After their energetic and tenacious pair of albums, 'Blossom' and 'Modern Ruin', in 2015 and 2017 respectively, Frank Carter & The Rattlesnakes were on the forefront of a new wave of UK punk bands. Continuing much of the same angry aesthetic he showed in his formative group Gallows, Frank Carter led a brutal and forceful onslaught of heavy guitars and thunderous anthems that cemented the group as a force to be reckoned with. But now onto their third full-length 'End Of Suffering', it feels like the band have moved away from the brutalism of their initial work as they look to reinvent themselves in a new light.
Recorded during the heatwave that engulfed London last year, 'End Of Suffering' is named after the Buddhist term for enlightenment, and it certainly feels that the rage and visceral emotions have been stripped from this new collection, in exchange for something more forward-thinking and multifaceted. Carter seems far more assured in his place as a frontman, and as result, has taken his group along a path of sombre grunge bangers and even some soulful moments to deliver a diverse and exciting new direction that looks to reflect his own personal resolutions.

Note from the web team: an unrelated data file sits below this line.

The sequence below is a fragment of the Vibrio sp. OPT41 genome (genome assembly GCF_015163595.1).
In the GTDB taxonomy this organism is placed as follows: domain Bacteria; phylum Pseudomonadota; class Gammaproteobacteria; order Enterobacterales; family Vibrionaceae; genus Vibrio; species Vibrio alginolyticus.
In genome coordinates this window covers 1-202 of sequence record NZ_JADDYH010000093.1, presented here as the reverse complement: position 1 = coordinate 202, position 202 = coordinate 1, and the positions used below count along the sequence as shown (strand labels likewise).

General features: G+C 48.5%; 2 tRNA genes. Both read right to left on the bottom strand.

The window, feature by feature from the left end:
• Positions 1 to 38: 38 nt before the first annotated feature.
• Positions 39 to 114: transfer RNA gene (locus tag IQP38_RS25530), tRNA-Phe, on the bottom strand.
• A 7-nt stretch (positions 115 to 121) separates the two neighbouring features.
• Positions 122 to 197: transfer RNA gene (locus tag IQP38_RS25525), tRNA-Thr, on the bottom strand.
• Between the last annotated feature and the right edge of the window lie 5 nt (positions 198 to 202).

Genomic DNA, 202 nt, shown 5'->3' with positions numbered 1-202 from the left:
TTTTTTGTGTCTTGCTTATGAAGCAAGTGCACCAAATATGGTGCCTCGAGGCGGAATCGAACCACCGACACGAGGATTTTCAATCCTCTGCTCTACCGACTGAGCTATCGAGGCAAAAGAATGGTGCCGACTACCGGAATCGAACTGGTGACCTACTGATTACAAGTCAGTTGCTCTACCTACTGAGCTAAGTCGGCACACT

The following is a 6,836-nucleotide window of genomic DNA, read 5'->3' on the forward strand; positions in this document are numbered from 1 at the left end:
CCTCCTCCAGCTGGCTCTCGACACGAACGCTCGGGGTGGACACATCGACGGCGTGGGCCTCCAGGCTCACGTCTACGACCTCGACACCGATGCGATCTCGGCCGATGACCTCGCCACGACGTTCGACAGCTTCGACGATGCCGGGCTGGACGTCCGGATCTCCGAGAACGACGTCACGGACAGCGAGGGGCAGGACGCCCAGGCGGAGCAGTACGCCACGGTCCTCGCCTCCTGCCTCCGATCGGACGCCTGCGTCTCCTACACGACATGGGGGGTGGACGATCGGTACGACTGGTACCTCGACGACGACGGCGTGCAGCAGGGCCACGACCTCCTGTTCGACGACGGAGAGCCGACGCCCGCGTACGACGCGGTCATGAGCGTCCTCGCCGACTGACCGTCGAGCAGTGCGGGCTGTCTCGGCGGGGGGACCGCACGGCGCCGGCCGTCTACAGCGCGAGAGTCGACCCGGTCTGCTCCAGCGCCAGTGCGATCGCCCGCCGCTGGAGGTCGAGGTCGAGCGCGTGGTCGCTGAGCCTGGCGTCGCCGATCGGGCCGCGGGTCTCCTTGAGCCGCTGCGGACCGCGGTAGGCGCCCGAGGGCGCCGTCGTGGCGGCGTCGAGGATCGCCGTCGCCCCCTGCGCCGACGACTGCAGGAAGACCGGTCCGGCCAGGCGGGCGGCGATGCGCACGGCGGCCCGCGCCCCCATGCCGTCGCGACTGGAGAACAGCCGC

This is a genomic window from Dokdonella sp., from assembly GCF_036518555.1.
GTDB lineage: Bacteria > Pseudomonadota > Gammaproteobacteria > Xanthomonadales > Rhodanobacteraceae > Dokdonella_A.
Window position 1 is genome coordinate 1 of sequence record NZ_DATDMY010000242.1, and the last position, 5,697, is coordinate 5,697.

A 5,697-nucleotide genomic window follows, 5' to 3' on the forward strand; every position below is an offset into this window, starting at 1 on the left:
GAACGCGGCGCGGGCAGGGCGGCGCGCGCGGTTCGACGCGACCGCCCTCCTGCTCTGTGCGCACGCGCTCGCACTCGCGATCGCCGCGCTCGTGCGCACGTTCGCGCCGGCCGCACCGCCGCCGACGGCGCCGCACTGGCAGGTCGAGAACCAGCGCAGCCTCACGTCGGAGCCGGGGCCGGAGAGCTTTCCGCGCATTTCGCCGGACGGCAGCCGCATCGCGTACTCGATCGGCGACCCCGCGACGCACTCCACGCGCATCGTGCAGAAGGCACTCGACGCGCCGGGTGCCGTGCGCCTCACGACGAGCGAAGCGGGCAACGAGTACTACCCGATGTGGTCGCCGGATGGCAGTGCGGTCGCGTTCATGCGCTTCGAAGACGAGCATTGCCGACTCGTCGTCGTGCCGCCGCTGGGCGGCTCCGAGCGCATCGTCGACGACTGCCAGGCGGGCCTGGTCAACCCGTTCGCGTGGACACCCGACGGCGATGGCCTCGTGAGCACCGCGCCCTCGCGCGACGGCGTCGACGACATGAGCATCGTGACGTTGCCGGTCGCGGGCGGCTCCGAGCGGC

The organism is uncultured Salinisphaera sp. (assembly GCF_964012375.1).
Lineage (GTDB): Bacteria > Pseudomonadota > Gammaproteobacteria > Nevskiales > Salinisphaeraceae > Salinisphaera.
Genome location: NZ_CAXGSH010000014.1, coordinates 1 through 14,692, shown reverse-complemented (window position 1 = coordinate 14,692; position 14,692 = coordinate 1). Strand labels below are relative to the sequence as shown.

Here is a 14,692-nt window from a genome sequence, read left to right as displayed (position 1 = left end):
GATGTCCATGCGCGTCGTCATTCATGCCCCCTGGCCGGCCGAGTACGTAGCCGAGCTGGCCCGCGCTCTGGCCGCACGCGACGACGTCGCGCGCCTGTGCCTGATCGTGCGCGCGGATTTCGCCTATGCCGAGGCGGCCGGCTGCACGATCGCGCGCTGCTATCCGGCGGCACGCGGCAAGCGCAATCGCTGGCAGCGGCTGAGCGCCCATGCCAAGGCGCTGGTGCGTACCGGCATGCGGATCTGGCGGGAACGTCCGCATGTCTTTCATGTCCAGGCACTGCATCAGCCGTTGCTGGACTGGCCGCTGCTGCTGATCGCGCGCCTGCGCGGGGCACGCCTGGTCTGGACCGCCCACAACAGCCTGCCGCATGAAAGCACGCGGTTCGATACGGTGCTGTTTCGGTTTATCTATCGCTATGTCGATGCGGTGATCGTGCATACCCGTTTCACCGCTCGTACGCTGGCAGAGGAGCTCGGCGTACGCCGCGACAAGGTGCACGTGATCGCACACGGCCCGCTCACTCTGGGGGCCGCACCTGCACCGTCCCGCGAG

Yet despite Frank Carter's choice to no longer scream his way through a release, the band's overall sound is still filled with plenty of punch and focused grooves that make this return one of their most poignant to date. 'End Of Suffering' marks the beginning of a new era for The Rattlesnakes, and shows that the group are willing to experiment with new ideas in order to keep themselves from falling into that stale and repetitive trap.